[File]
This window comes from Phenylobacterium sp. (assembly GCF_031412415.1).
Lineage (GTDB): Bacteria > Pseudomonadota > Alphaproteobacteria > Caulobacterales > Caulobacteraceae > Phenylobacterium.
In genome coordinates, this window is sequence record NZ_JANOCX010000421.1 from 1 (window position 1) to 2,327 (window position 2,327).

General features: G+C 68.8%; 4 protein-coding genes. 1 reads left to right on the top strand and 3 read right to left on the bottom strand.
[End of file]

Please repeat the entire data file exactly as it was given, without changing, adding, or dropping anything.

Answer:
This window comes from Phenylobacterium sp. (assembly GCF_031412415.1).
Lineage (GTDB): Bacteria > Pseudomonadota > Alphaproteobacteria > Caulobacterales > Caulobacteraceae > Phenylobacterium.
In genome coordinates, this window is sequence record NZ_JANOCX010000421.1 from 1 (window position 1) to 2,327 (window position 2,327).

General features: G+C 68.8%; 4 protein-coding genes. 1 reads left to right on the top strand and 3 read right to left on the bottom strand.